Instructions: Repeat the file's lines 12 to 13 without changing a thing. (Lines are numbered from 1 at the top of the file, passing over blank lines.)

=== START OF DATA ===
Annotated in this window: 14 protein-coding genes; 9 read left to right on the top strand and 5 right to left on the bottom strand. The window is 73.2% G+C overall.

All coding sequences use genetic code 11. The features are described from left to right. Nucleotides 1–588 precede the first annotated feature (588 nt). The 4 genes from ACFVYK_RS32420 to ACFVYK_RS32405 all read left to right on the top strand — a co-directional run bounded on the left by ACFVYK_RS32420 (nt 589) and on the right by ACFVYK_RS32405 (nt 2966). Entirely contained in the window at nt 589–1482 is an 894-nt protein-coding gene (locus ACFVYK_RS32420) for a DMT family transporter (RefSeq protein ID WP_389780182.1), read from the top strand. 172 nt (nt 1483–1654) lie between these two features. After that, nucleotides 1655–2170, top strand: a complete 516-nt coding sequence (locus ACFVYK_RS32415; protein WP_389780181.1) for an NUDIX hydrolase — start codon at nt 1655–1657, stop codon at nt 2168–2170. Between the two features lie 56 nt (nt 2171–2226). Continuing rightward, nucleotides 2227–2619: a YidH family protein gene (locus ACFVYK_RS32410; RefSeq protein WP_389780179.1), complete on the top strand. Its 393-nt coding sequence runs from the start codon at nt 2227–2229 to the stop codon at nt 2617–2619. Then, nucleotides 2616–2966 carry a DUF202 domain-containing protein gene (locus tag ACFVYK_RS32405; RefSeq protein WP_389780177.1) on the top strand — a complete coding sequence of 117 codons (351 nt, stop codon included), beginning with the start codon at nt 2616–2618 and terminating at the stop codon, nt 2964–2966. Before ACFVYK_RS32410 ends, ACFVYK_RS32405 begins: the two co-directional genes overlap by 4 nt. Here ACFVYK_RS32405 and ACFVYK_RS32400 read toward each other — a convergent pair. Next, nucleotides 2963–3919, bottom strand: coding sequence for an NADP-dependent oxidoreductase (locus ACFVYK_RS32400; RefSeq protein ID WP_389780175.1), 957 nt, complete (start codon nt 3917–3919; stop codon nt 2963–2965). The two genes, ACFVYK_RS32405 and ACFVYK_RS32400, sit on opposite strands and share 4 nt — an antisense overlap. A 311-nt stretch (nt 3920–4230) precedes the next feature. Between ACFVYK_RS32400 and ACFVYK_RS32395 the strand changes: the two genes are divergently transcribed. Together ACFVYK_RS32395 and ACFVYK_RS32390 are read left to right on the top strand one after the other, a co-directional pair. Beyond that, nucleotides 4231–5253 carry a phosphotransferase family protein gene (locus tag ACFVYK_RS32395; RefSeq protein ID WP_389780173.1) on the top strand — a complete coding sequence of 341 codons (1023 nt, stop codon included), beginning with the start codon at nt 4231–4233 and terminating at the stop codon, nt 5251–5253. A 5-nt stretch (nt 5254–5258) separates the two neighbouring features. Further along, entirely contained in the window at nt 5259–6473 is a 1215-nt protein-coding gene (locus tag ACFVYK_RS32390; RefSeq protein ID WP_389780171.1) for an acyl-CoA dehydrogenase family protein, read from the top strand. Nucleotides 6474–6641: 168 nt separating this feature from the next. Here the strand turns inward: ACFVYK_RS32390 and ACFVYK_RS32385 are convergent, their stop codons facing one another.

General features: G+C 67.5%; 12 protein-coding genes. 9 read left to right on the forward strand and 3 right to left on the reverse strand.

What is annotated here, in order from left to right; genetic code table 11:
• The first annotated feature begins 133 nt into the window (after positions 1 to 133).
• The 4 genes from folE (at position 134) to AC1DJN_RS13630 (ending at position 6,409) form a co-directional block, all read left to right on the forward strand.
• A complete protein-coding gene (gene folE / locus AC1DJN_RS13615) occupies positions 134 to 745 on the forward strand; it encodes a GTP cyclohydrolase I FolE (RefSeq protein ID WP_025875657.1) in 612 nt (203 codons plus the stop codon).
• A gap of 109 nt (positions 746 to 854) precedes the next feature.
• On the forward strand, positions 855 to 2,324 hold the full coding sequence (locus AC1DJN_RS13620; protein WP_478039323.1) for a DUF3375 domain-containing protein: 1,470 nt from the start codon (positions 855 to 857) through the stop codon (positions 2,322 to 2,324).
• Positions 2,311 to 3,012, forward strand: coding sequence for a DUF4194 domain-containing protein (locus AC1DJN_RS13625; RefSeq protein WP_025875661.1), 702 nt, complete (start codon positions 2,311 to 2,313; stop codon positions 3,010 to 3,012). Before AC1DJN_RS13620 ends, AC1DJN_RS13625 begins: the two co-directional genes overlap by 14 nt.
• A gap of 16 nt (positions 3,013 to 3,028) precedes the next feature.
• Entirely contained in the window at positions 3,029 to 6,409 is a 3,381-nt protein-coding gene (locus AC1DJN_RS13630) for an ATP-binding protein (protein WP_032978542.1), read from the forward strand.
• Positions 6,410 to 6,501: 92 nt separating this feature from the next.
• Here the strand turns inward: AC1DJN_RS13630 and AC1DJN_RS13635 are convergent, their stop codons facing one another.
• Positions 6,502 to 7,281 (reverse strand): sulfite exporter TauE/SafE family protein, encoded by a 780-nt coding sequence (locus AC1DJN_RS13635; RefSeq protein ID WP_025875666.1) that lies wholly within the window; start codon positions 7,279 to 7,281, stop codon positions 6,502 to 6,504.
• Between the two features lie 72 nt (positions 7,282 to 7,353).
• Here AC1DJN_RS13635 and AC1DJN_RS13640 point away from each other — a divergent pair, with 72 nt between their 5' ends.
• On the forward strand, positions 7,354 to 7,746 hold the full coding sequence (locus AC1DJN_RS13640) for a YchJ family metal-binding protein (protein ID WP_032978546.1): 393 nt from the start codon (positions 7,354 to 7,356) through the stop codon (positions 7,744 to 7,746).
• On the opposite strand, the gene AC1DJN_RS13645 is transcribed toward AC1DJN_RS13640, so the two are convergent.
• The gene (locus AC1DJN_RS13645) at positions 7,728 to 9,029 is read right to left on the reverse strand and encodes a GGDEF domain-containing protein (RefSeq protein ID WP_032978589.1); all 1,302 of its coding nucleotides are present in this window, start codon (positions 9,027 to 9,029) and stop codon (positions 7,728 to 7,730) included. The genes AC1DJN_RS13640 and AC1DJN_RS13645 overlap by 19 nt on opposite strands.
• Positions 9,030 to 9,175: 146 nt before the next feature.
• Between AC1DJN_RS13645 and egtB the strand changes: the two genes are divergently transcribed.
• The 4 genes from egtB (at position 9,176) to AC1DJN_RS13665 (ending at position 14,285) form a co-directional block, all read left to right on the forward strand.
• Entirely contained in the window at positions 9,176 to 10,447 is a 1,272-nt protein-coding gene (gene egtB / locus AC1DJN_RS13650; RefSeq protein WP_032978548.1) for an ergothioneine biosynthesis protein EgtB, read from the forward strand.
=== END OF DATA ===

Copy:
• Entirely contained in the window at positions 3,029 to 6,409 is a 3,381-nt protein-coding gene (locus AC1DJN_RS13630) for an ATP-binding protein (protein WP_032978542.1), read from the forward strand.
• Positions 6,410 to 6,501: 92 nt separating this feature from the next.